[00:37:58.770]your fight, flight, fawn, freeze system.
[00:38:03.688]And of course,
[00:38:05.550]a sensitive stress response often looks like behavior,
[00:38:12.090]what we describe as behavior.
[00:38:15.270]So, we aren't gonna talk about how differences present
[00:38:20.220]in detail today, but just as an overview,
[00:38:23.640]differences in the sensory integration process
[00:38:26.250]are much more than just being over responsive
[00:38:29.220]and under responsive.
[00:38:30.930]You can also,
[00:38:32.490]you can be responsive to the appropriate degree
[00:38:38.010]but not able to discern the meaning of the sensation
[00:38:42.240]So, if I'm over-responsive to touch and someone touches me,
[00:38:47.062]I will be hyper responsive and I will react in a way
[00:38:52.241]that doesn't seem proportionate to the touch I received.
[00:38:56.400]And so we might call that overreacting,
[00:38:58.440]of course it's somewhat in the eye of the beholder.
[00:39:01.230]If I'm under responsive to touch and someone touches me,
[00:39:05.700]I may not register that they've touched me
[00:39:08.640]for a really long time
[00:39:10.830]or until the touch intensity increases,
[00:39:15.630]and there's other scenarios as well.
[00:39:18.120]But if I can register that I've been touched,
[00:39:20.370]but I am struggling with discrimination,
[00:39:23.730]then it may be that I know I've been touched,
[00:39:26.850]but I'm not sure where.
[00:39:29.010]Or, I know I've been touched, but I'm not sure what by.
[00:39:33.668]Or, and more importantly, I know I've been touched,
[00:39:39.780]but I don't know if it's a threat or not or if it's loving.
[00:39:44.730]And then that hotline to Commissioner Gordon
[00:39:48.900]to our alarm systems goes off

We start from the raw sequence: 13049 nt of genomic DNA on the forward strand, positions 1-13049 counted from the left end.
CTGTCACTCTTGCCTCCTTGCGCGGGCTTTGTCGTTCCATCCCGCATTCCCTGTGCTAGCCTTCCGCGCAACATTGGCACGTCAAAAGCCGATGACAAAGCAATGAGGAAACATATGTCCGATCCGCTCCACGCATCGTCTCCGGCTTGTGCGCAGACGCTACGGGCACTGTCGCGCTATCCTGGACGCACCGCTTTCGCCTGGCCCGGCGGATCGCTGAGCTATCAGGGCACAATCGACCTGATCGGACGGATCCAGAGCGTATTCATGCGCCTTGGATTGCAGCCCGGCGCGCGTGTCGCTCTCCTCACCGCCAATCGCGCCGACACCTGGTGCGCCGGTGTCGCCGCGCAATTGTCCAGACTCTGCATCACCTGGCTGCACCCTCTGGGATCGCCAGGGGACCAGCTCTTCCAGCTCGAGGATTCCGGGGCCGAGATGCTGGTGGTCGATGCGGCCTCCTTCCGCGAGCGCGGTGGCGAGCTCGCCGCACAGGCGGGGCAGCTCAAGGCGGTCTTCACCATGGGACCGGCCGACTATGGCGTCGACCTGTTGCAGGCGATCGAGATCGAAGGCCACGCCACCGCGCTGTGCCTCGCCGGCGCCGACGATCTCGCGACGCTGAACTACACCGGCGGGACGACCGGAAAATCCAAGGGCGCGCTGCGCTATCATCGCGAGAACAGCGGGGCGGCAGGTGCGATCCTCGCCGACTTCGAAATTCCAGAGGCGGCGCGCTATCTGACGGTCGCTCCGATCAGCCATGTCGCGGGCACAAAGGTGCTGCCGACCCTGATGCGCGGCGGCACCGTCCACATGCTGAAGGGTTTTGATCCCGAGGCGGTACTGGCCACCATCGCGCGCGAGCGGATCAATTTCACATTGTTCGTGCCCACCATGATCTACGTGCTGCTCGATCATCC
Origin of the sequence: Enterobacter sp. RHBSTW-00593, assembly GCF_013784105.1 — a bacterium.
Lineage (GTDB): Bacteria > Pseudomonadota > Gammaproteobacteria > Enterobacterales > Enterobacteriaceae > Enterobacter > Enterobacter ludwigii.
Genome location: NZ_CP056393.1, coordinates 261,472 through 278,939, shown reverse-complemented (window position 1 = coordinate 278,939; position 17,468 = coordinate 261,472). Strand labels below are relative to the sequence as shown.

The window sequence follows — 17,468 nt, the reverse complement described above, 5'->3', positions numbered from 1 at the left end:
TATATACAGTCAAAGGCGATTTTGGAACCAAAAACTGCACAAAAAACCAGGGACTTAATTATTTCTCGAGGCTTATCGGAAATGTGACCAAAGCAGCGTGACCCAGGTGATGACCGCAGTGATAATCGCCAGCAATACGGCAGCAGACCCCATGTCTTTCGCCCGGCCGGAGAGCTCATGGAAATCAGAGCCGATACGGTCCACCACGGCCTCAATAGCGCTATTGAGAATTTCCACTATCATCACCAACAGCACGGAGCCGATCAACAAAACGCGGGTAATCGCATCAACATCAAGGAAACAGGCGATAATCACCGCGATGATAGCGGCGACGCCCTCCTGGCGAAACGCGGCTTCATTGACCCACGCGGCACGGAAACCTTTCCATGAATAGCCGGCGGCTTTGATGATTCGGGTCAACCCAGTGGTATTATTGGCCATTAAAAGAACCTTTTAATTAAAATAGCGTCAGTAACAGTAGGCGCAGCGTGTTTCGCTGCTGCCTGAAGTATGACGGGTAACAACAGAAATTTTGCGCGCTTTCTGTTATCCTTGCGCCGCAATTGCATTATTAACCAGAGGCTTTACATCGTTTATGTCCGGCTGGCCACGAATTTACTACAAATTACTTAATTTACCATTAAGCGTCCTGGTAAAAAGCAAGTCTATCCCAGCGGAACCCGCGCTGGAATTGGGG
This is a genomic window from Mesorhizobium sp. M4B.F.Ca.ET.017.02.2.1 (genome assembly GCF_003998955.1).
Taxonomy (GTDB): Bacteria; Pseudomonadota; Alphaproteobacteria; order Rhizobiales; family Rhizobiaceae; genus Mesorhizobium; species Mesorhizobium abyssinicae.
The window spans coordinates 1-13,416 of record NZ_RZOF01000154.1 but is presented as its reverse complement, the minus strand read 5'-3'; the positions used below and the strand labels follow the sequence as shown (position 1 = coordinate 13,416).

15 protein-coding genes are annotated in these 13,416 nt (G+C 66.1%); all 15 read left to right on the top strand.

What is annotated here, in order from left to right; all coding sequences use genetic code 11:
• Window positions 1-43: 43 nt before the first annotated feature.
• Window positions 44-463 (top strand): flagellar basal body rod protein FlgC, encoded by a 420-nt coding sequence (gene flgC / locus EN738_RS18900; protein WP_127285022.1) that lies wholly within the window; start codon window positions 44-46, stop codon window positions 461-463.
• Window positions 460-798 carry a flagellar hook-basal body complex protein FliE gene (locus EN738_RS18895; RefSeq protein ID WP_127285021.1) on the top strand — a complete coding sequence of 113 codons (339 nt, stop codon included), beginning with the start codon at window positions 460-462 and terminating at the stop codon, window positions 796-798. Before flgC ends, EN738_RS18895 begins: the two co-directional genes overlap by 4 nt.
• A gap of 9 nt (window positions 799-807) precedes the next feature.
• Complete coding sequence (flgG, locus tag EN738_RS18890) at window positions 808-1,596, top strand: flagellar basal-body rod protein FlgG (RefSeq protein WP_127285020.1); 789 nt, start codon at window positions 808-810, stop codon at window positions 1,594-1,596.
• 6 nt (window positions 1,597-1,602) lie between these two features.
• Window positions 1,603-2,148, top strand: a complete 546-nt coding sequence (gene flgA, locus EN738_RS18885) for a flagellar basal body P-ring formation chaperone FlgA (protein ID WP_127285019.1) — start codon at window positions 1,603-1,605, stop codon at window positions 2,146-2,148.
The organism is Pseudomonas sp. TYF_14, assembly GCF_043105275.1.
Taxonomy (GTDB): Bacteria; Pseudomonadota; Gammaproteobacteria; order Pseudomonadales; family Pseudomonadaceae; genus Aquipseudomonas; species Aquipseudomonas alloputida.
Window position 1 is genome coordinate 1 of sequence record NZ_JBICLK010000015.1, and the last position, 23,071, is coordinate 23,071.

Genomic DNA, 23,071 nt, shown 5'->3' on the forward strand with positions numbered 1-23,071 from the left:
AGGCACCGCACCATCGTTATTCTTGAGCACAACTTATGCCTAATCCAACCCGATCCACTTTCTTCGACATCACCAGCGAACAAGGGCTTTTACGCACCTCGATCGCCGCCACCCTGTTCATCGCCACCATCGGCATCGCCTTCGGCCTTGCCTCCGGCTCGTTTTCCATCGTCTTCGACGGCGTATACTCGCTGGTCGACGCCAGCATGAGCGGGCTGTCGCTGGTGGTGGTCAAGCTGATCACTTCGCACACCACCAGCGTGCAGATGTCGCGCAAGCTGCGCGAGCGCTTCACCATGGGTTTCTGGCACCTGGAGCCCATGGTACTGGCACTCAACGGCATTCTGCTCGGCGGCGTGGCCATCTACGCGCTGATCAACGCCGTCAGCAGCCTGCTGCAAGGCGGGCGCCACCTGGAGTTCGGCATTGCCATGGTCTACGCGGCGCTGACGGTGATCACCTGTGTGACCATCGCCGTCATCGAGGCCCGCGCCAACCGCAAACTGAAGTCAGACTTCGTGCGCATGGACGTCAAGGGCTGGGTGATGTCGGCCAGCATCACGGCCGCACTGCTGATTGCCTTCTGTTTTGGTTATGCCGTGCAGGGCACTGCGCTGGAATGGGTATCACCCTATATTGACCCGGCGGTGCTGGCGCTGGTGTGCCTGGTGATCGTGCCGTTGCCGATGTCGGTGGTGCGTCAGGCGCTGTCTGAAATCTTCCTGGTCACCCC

[00:39:51.171]and in the classroom, for example,
[00:39:55.500]we might lash out in response to touch
[00:39:57.750]because we cannot discriminate
[00:39:59.790]whether or not that touch is life threatening or safe.
[00:40:03.900]The sensory integration process, as I also said,
[00:40:06.840]supports the development of posture,
[00:40:08.550]which includes breath
[00:40:10.260]and the coordination of your eyes in your head.
[00:40:13.109]And the development of motor mastery
[00:40:17.340]relies on the sensory integration process.
[00:40:21.294]So that would be my body map, my body scheme,
[00:40:24.661]my capacity to move in increasingly refined ways
[00:40:29.400]with muscle synergies that are increasingly efficient
[00:40:33.390]that I can cause an effect with my body.
[00:40:35.943]And then if they start to predict
[00:40:38.370]what my movement is going to do in the environment,
[00:40:41.070]as well as sequencing long and complex chains of movement,
[00:40:44.820]as well as responding to novelty with my best guess
[00:40:50.490]at the appropriate adaptive response.
[00:40:54.120]And what I mean by that,
[00:40:55.770]and I hope you can relate to this,
[00:40:57.720]when I lived in Hong Kong, you know, there was always,
[00:41:00.360]always a new restaurant to go to.
[00:41:03.030]And I lived in Hong Kong for a number of years
[00:41:05.069]and sort of towards the end of living there
[00:41:07.800]about six years ago,
[00:41:09.330]these new restaurants would have the most bizarre, funky,
[00:41:13.920]sometimes cool restrooms.
[00:41:16.410]And you'd go to the restroom and you would have to predict
[00:41:21.630]to the best of your ability how to engage with this faucet,
[00:41:26.760]this sink, this tap or this even this toilet successfully.
[00:41:32.340]And so that like dealing with novelty like that
[00:41:34.890]in the environment successfully relies very, very heavily
[00:41:38.760]on the sensory integration process
[00:41:40.860]and on a childhood and lifetime
[00:41:45.300]of successful sensory integration experiences
[00:41:49.470]so that you have a nice database to pull from.
[00:41:53.310]Because of all of this,
[00:41:55.192]the sensory integration process
[00:41:57.540]and self-regulation are not separable from one another.
[00:42:01.436]Now regulation is not self-control,
[00:42:05.280]it's not self-management, it's not choosing to behave well.
[00:42:11.280]That comes later and is dependent on regulation.